If you’re currently researching information about opiate withdrawal, you may be asking questions like:
- What exactly is withdrawal?
- How long does heroin withdrawal last?
- Is OxyContin withdrawal the same as heroin withdrawal?
- What is the timeline for opiate withdrawal?
In this article, we’ll answer these questions and more, ensuring that you’re informed about the process of withdrawing from opiates.
What Is Withdrawal?
Over the course of prolonged exposure to a substance, the body and brain undergo changes and develop a dependency on the substance. This means that notusing the substance feels abnormal.
After abruptly reducing or stopping long-term use, individuals typically experience withdrawal symptoms as toxins exit the body and the body readjusts to life without the substance.
Withdrawal symptoms vary according to the substance in question, but they are often uncomfortable and painful. The duration of withdrawal also varies and depends on several factors.
In this case, we are focusing on opiates. Below is a concise description of the most common drugs which fall under the classification of opiates/opioids, as well as a typical opiate withdrawal timeline.
Which Drugs Are Opiates or Opioids?
The term opiatesis often used to describe close relatives of opium, such as morphine, codeine, and heroin. The term opioidsis refers to the entire class of drugs, including synthetic opiates such as Oxycodone and OxyContin.
Common opiates include heroin, oxycodone (OxyContin and Percocet), hydrocodone (Vicodin), morphine, methadone, codeine, buprenorphine, suboxone, clonidine, and dilaudid.
Fear of withdrawal can keep opiate users locked in active addiction. If you’ve made the decision to stop, you’re already aware that you’ll be going through an uncomfortable period. Opiate withdrawal severity and timeline depends on factors such as age, amount of use, length of use, specific opiate involved, and current health.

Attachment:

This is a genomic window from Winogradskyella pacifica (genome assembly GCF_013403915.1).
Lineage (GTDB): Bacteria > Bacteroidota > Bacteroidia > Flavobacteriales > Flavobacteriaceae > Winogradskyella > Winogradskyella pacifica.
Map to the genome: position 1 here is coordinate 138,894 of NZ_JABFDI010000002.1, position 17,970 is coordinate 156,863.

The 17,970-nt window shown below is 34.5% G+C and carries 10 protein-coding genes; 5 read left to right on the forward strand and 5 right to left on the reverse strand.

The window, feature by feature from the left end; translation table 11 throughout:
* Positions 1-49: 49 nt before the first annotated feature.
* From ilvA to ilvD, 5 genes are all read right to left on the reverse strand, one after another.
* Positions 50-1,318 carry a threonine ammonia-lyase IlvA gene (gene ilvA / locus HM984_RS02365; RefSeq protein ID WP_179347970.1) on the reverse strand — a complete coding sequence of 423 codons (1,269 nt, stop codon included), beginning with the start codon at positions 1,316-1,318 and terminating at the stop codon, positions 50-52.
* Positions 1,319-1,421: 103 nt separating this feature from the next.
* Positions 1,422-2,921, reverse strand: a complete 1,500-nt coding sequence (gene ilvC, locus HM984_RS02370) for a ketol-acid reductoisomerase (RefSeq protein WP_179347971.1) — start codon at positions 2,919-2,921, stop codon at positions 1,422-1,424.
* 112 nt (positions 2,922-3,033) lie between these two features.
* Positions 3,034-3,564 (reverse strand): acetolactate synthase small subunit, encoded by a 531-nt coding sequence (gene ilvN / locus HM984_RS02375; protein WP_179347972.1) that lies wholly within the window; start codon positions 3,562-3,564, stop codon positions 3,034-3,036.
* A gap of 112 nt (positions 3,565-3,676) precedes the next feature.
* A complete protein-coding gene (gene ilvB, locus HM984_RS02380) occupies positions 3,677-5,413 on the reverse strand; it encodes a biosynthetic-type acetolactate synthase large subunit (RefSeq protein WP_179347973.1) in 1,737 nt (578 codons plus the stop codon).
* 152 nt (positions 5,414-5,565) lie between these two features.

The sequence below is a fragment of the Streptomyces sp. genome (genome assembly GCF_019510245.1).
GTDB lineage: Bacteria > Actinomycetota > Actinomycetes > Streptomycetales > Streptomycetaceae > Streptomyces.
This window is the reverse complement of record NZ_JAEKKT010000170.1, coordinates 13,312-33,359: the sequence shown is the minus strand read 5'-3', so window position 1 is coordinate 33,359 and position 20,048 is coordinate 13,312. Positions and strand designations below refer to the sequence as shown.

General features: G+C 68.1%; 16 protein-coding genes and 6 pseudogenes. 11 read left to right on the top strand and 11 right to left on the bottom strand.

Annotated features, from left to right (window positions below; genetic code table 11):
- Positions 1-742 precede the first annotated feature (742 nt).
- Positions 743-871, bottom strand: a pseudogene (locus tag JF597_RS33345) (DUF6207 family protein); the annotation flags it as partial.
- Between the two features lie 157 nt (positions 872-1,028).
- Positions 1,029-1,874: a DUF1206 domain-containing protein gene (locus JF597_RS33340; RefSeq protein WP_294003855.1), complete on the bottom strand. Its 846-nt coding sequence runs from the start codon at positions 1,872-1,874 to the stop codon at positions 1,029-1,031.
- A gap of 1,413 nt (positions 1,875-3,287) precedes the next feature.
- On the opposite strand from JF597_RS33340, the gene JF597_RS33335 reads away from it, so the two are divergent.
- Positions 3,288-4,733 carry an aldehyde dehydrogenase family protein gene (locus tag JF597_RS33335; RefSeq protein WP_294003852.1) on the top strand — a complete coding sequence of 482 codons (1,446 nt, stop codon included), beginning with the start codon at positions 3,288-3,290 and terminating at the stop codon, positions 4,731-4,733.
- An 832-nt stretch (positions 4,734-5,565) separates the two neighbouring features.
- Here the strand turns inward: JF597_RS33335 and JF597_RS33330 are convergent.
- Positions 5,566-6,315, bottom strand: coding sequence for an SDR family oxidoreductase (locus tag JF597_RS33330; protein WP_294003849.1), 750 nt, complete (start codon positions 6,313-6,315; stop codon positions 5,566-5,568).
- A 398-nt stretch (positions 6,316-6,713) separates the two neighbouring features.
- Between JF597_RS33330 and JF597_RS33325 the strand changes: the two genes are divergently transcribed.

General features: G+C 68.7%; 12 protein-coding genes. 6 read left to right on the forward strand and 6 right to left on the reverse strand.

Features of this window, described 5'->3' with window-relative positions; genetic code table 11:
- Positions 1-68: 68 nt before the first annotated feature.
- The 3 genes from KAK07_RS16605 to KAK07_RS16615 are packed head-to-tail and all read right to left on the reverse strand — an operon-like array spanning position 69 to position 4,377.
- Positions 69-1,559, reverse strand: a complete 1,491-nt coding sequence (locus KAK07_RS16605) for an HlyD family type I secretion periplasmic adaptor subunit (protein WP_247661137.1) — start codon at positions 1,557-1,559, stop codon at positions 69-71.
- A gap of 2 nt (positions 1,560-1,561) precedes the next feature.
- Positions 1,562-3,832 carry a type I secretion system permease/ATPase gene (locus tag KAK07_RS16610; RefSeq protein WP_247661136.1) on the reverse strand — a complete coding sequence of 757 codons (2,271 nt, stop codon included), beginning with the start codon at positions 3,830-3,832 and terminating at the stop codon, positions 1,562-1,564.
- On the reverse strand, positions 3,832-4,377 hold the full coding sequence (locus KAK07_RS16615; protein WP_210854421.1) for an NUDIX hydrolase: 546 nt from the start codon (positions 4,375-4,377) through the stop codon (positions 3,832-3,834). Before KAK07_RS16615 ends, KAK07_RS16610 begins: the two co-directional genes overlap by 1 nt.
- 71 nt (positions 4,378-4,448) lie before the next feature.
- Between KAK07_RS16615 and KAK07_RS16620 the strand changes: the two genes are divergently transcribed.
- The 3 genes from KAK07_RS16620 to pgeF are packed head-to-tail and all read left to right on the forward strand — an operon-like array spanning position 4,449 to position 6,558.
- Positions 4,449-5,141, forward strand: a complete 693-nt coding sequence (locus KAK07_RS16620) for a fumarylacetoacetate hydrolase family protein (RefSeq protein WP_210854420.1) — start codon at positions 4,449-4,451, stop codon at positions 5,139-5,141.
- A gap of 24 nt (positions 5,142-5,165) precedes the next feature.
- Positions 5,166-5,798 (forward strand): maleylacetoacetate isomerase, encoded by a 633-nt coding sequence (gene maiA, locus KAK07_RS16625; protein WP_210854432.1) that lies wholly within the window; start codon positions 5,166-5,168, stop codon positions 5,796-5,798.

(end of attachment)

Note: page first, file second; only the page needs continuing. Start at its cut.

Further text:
For this reason, there isn’t an exact timeline, but the following information will help clarify the withdrawal process.
How long until I experience the first signs of opiate withdrawal?
Opiate withdrawal onset is generally connected to the half-life of the drug involved, so those with a longer half-life, such as methadone, will take more time for first signs of withdrawal to present than heroin, which has a much shorter half-life.
For example, methadone’s half-life ranges from 15-60 hours, so withdrawal symptoms can be expected to present themselves within 24-48 hours of last use. Heroin withdrawal symptoms, on the other hand, can be felt anywhere from 8-16 hours after last exposure.
Opiate Withdrawal Symptoms
The Clinical Opiate Withdrawal Scale (COWS), as detailed in the Journal of Psychoactive Drugsincludes both psychological and physical symptoms of opiate withdrawal.
Psychological opiate withdrawal symptoms include:
- Drug cravings
- Anxiety/panic attacks
- Loss of appetite
- Malaise (a feeling of uneasiness)
Physical opiate withdrawal symptoms include:
- Muscle aches and cramps
- Goose bumps
- Runny nose and increased eye tearing
- Bone and joint pain
- Muscle cramps and body aches
- Nausea and vomiting
- Diarrhea and/or abdominal cramps
- Restless leg syndrome
- Weakness and/or fatigue
- Alternating cold and hot flashes
- Rapid heartbeat
- Dilated pupils
Individuals may not experience all of these symptoms. Which symptoms the individual experiences and the intensity of these symptoms varies.
Opiate Withdrawal Timeline
The following is an approximate withdrawal timeline along with common symptoms:
Day 1-2: Irritability and agitation generally present themselves as the first symptoms. Muscle aches and body pains appear, along with loss of appetite, sleeplessness, sweating and diarrhea. Anxiety and panic attacks may be experienced as well. A runny nose or general flu-like symptoms can also be anticipated.
Day 3-5: Diarrhea generally stops during this period, but be aware that this may be due to an inability to eat or lack of desire for food. Try to eat, even if you’re not hungry. Shivers, goosebumps, nausea, vomiting, and stomach cramping are all common during this phase, as is a feeling of general restlessness.